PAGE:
NASA and SpaceX are under two months away from their currently scheduled launch date for the first crewed missions of American astronauts, on American rockets, from American soil; but that doesn't mean it's too early to plan for what's coming after that.
Since 2012, Elon Musk's company, Space Exploration Technologies Corp. otherwise known as SpaceX, has been providing cargo delivery services for NASA as part of their Commercial Resupply Services (CRS) contracts to the International Space Station after the end of the Space Shuttle era. However, the bar has been raised and SpaceX is now contracted to fly similar missions with critical pressurized & unpressurized cargo to NASA's planned lunar orbiting space station called Gateway under their new Gateway Logistics Services (GLS) contract.
SpaceX announced that one of their final preparation tests with their Crew Dragon capsule's parachute systems did not go as planned. The company and their test operators were forced to drop their Crew Dragon mockup capsule early during the test to protect the safety of the helicopter crew.
SpaceX successfully launched another set of 60 Starlink satellites into orbit, but suffered an in-flight engine failure during the late stages of the 1st stage booster flight & subsequently failed to land their 1st stage booster on their droneship.
SpaceX aborted the launch of their Falcon 9 rocket carrying their next batch of Starlink satellites just fractions of a second prior to the scheduled liftoff time.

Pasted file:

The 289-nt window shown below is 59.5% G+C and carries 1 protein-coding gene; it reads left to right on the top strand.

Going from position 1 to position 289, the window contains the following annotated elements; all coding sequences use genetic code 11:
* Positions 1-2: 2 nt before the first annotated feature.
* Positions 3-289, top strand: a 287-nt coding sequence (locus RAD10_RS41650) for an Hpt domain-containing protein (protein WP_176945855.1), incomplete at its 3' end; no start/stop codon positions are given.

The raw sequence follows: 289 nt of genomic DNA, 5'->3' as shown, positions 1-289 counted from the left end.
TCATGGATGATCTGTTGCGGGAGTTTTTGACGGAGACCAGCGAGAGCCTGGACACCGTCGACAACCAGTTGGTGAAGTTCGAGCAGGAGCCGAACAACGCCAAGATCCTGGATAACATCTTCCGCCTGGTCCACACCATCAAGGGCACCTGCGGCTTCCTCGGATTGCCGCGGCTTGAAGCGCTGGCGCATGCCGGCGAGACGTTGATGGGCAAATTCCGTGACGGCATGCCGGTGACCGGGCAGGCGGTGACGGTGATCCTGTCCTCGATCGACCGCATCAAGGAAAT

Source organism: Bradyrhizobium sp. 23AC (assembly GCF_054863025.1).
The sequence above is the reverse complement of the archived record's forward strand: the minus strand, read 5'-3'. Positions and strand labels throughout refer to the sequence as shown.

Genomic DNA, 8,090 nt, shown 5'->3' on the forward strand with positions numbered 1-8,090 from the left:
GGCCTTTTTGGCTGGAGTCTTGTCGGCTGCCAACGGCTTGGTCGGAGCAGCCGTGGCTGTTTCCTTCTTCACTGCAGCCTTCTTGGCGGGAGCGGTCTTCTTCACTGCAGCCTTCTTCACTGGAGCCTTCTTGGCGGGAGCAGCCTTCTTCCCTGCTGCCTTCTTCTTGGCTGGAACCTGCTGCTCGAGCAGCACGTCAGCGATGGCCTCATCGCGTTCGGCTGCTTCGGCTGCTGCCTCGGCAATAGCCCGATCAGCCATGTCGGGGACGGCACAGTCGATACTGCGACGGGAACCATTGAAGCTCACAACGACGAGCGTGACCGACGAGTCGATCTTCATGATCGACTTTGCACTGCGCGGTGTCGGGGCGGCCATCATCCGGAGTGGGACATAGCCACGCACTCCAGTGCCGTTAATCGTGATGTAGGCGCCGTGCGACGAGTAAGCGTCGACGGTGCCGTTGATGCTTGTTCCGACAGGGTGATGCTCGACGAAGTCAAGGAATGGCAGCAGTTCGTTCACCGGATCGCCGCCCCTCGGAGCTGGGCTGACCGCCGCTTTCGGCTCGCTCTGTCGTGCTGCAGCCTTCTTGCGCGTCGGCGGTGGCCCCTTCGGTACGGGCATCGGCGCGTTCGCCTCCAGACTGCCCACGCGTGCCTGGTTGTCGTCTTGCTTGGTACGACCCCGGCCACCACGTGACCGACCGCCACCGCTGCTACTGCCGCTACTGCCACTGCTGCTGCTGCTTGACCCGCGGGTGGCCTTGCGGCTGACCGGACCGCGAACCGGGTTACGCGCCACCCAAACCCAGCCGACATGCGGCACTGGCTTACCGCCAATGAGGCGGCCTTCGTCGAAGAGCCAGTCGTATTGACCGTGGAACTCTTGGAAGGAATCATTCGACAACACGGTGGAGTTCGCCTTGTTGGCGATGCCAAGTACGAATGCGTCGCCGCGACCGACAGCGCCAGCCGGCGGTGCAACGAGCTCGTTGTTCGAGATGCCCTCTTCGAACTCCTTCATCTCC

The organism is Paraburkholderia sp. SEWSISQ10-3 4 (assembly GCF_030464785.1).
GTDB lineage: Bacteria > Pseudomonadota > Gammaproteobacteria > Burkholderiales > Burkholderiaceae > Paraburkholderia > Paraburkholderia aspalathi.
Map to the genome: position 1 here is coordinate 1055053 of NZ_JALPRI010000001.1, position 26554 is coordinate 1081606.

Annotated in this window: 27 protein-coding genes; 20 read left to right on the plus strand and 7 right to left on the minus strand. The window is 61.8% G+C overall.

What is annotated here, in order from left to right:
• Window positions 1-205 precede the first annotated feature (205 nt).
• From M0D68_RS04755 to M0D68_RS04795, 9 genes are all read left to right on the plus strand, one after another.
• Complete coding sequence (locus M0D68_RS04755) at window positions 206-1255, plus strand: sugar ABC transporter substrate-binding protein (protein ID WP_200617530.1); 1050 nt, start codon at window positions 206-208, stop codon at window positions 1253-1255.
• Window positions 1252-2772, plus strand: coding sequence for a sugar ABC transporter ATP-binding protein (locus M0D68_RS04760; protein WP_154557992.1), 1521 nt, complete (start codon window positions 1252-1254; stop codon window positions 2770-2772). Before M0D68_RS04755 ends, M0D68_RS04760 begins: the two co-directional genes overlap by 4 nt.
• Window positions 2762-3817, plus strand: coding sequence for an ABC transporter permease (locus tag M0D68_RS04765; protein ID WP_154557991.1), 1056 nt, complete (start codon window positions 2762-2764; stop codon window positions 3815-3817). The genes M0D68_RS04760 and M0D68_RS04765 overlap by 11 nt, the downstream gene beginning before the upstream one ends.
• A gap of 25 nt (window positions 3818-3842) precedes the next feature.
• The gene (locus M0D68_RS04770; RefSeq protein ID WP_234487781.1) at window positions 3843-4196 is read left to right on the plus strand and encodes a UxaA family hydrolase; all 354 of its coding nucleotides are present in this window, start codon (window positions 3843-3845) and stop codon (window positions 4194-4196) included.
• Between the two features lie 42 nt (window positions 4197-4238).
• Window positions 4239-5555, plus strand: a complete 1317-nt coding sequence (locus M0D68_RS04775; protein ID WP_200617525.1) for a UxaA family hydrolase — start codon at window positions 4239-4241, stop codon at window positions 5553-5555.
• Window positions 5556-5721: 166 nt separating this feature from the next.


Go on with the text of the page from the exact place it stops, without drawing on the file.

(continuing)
After a beautiful and successful late night launch on Friday, the SpaceX Dragon 1 cargo capsule arrived to the International Space Station on Monday, March 9, 2020 after performing on orbit maneuvers to catch up to the station over the course of two days.
SpaceX launched their Dragon 1 cargo capsule full of supplies and bound for the International Space Station for the final time on March 6, 2020 at approximately 11:50pm EST from Space Launch Complex 40 (SLC-40) at the Cape Canaveral Air Force Station as part of their CRS-20 mission supporting NASA's Commercial Resupply Services Phase 1 contract.
As early as March 2020, SpaceX is planning to launch SAOCOM-1B on one of their Falcon 9 rockets while doing something that nobody has done in over 50 years!
SpaceX successfully launched another set of 60 of their version 1.0 operational Starlink Satellites into low earth orbit on Monday, February 17, 2020 at 10:05am EST (15:05 UTC). The primary mission appears to have been another major success for SpaceX's Starlink program, however, their secondary experimental recovery missions suffered some unfortunate failures for both the Falcon 9's first stage booster landing attempt at sea on their autonomous spaceport droneship, Of Course I Still Love You (OCISLY); as well as for their attempts to recover both halves of their protective payload fairings which they attempted to gently land under parachute at sea, aboard their support vessels GO Ms. Tree and GO Ms. Chief.
SpaceX launched another set of 60 version 1.0 operational Starlink Satellites into low earth orbit on January 29, 2020 at 9:06am EST (14:06 UTC). The first stage booster for this mission previously supported and launched their first Crew Dragon demonstration flight, DM-1, into orbit along with the RADARSAT mission in June 2019. The first stage booster was successfully recovered 630 kilometers downrange on their autonomous spaceport droneship, Of Course I Still Love You (OCISLY).